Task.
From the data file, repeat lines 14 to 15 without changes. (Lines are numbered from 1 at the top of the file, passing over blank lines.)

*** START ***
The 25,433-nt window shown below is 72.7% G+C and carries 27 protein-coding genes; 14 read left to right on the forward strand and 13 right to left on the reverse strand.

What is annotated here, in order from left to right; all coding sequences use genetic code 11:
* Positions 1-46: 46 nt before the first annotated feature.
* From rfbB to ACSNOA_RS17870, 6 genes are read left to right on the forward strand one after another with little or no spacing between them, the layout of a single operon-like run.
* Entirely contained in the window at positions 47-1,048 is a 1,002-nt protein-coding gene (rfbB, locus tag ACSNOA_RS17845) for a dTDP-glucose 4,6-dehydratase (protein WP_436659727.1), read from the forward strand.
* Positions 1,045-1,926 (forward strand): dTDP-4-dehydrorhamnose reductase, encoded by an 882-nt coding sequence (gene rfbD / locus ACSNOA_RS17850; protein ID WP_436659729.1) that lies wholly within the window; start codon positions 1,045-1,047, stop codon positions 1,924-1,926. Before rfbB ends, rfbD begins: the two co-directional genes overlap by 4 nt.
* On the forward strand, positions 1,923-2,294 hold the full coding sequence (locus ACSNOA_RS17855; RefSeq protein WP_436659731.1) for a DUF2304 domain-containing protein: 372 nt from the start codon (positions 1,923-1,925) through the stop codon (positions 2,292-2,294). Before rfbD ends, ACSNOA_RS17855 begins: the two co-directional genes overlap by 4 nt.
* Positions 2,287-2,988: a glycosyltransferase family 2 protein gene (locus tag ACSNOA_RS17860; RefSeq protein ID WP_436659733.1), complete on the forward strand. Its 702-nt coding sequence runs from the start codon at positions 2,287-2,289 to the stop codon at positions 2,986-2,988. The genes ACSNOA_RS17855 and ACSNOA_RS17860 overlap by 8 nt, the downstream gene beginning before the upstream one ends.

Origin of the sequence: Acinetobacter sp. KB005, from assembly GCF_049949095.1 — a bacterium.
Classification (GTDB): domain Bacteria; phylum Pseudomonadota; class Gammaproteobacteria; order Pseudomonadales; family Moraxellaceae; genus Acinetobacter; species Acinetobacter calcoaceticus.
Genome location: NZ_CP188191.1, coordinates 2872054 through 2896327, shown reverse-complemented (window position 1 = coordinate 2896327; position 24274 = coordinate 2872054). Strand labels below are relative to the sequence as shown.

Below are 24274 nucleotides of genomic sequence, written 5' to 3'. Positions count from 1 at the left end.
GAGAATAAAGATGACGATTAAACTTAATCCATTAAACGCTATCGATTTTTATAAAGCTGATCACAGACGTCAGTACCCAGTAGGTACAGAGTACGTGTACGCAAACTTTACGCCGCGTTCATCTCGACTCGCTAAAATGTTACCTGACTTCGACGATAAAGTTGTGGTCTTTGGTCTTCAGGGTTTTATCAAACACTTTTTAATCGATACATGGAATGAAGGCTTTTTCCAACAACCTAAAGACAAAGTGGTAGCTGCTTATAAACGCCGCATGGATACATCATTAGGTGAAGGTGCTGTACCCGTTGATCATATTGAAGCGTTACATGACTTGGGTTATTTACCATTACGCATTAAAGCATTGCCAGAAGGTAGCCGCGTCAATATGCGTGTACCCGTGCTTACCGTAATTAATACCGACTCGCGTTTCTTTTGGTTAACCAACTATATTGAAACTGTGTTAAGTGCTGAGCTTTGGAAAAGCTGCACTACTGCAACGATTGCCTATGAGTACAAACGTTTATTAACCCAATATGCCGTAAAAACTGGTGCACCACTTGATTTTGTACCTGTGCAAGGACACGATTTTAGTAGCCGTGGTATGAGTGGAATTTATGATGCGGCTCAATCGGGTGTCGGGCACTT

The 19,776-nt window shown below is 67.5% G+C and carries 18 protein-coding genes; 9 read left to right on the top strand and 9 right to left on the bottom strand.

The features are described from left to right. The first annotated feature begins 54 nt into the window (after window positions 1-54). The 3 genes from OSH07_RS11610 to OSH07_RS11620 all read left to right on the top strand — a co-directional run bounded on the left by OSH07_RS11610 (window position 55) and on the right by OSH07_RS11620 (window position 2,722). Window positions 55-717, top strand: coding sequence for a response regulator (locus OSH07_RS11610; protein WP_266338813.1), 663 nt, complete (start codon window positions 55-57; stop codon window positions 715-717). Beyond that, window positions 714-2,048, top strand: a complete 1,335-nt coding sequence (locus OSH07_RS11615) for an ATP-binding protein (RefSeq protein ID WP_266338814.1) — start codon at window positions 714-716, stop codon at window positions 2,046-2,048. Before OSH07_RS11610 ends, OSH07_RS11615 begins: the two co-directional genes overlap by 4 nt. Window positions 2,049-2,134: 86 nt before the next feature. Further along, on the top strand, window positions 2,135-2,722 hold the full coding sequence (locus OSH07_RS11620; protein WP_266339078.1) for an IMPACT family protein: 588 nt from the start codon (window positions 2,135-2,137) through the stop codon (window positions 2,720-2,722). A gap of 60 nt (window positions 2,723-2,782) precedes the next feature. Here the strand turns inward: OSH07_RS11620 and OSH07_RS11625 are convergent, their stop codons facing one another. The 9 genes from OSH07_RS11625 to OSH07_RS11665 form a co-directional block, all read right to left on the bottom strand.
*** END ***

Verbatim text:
The 19,776-nt window shown below is 67.5% G+C and carries 18 protein-coding genes; 9 read left to right on the top strand and 9 right to left on the bottom strand.

The features are described from left to right. The first annotated feature begins 54 nt into the window (after window positions 1-54). The 3 genes from OSH07_RS11610 to OSH07_RS11620 all read left to right on the top strand — a co-directional run bounded on the left by OSH07_RS11610 (window position 55) and on the right by OSH07_RS11620 (window position 2,722). Window positions 55-717, top strand: coding sequence for a response regulator (locus OSH07_RS11610; protein WP_266338813.1), 663 nt, complete (start codon window positions 55-57; stop codon window positions 715-717). Beyond that, window positions 714-2,048, top strand: a complete 1,335-nt coding sequence (locus OSH07_RS11615) for an ATP-binding protein (RefSeq protein ID WP_266338814.1) — start codon at window positions 714-716, stop codon at window positions 2,046-2,048. Before OSH07_RS11610 ends, OSH07_RS11615 begins: the two co-directional genes overlap by 4 nt. Window positions 2,049-2,134: 86 nt before the next feature. Further along, on the top strand, window positions 2,135-2,722 hold the full coding sequence (locus OSH07_RS11620; protein WP_266339078.1) for an IMPACT family protein: 588 nt from the start codon (window positions 2,135-2,137) through the stop codon (window positions 2,720-2,722). A gap of 60 nt (window positions 2,723-2,782) precedes the next feature. Here the strand turns inward: OSH07_RS11620 and OSH07_RS11625 are convergent, their stop codons facing one another. The 9 genes from OSH07_RS11625 to OSH07_RS11665 form a co-directional block, all read right to left on the bottom strand.